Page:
Natalia Welzenbach-Marcu | October 26, 2017
The first game in the 2017 World Series, a match between the LA Dodgers and the Houston Astros, was held in California for the first time in 15 years—and brought with it a record-shattering 103 degrees. The previous World Series heat spike, 94 degrees, was recorded in 2001 in an Arizona game between the Arizona Diamondbacks and the New York Yankees. A heat warning for the area extended well into the game and finally lifted around 8pm—or about three hours after the game commenced.
The LA Dodgers, who won the game 3 to 1, might have owed something to the heat. High heat has been proven to have an effect on the distance a ball travels across the field. The University of Nevada-Reno’s Department of Math & Science put together a chart spanning analyzing the average number of home runs per game and the average distance of a batted ball, taking the temperatures of each game into account. After sifting through data from World Series games played between 2000-2011, they found that when the heat of a game spiked beyond 75 (the determined average temperature for an MLB game), home runs for any given team increased by an average of 2, while batted ball distance increased by roughly 2ft, suggesting that heat has a tangible effect on offensive play.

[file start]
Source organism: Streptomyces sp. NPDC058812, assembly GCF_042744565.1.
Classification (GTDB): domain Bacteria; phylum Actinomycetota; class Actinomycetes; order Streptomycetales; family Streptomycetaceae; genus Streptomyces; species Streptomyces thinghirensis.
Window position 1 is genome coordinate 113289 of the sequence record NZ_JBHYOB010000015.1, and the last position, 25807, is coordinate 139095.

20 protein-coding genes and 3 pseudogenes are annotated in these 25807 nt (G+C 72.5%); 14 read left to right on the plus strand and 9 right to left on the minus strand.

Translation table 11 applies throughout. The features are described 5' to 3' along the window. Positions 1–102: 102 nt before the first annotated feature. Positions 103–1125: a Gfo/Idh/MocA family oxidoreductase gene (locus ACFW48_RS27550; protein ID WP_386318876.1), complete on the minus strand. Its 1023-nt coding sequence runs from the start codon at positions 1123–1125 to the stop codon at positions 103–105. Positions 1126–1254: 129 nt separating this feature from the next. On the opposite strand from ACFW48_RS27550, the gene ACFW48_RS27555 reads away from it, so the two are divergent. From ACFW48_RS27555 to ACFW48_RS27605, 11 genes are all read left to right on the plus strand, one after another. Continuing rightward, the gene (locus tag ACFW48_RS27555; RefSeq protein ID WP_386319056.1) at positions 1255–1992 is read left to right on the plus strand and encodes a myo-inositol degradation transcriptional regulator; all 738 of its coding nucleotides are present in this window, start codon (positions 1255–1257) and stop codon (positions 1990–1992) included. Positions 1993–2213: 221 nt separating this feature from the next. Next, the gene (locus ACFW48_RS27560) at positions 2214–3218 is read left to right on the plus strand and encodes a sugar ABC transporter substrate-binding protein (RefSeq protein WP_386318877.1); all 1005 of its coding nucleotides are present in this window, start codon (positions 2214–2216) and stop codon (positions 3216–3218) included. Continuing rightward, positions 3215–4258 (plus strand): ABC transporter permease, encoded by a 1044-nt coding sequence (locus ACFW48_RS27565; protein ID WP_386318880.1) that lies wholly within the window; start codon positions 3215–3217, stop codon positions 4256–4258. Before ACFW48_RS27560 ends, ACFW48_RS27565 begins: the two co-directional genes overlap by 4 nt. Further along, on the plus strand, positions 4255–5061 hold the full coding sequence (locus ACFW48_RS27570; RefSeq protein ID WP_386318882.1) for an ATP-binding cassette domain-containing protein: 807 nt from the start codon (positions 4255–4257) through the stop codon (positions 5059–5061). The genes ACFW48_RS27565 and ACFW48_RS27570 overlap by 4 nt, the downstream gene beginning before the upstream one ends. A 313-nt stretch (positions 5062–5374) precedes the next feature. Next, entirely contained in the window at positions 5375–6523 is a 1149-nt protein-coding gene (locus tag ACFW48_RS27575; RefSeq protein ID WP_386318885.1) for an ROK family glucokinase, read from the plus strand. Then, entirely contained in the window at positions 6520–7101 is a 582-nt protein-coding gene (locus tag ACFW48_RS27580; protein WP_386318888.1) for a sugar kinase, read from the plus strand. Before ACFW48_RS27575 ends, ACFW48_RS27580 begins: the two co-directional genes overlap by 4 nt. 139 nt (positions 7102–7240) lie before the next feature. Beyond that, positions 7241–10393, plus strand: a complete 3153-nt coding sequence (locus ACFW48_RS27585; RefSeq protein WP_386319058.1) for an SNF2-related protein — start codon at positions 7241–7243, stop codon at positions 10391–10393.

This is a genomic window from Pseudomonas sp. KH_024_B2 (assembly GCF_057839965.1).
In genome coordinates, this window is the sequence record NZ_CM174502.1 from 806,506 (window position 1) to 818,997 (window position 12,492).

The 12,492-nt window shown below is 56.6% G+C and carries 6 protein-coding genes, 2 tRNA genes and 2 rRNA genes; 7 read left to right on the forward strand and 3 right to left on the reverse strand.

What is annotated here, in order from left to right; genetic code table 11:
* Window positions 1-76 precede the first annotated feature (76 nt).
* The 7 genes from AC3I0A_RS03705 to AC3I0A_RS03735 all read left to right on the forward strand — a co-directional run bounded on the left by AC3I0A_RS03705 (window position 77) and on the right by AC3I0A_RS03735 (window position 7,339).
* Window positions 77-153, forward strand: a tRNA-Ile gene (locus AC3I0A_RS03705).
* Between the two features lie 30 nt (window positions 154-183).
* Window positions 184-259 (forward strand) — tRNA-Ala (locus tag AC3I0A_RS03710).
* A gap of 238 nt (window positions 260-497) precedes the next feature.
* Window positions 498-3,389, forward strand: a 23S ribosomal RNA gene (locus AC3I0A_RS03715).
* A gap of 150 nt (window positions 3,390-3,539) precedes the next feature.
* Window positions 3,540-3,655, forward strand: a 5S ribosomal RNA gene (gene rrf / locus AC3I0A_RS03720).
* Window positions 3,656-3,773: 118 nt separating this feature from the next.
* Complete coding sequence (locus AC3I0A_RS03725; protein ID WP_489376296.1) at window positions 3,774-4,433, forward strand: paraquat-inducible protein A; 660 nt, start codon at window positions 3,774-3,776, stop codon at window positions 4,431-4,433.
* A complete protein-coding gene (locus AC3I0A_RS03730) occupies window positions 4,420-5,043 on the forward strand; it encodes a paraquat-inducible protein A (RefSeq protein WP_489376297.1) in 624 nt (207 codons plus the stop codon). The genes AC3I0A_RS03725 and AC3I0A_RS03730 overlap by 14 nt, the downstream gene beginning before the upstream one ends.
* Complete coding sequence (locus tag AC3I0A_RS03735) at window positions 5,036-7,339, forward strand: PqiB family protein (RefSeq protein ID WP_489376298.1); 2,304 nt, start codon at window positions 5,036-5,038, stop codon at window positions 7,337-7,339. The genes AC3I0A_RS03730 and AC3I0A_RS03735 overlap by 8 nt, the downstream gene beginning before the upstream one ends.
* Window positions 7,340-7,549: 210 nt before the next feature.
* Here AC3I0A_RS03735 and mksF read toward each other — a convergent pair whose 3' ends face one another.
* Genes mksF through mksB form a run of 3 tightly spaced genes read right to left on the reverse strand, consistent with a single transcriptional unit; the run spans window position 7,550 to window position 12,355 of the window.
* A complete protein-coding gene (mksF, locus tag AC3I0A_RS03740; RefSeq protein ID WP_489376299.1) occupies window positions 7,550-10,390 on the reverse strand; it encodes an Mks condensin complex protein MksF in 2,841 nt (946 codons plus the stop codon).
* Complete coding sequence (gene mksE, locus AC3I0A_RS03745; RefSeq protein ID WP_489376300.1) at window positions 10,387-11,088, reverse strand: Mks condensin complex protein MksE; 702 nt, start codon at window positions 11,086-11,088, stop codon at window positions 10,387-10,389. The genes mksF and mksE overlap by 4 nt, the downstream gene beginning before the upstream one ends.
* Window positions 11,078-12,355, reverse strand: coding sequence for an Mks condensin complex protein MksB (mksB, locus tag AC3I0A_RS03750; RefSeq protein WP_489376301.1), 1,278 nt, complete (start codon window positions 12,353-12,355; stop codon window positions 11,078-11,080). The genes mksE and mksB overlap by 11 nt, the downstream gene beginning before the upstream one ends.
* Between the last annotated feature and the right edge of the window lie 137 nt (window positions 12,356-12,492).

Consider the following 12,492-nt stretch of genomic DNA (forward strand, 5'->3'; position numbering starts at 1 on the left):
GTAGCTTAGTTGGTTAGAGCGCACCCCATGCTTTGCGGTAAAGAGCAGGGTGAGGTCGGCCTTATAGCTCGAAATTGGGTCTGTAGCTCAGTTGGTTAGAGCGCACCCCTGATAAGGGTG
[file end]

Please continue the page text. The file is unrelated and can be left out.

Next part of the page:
The heat spike spells bad news for other California residents, however, as the increased temperatures and accompanying 50 mph winds have made the ongoing wildfires in the Northern half of the state dangerously powerful. While the LA Dodgers beat the heat and made California proud, the state’s battle with wildfires will likely not ease up anytime soon.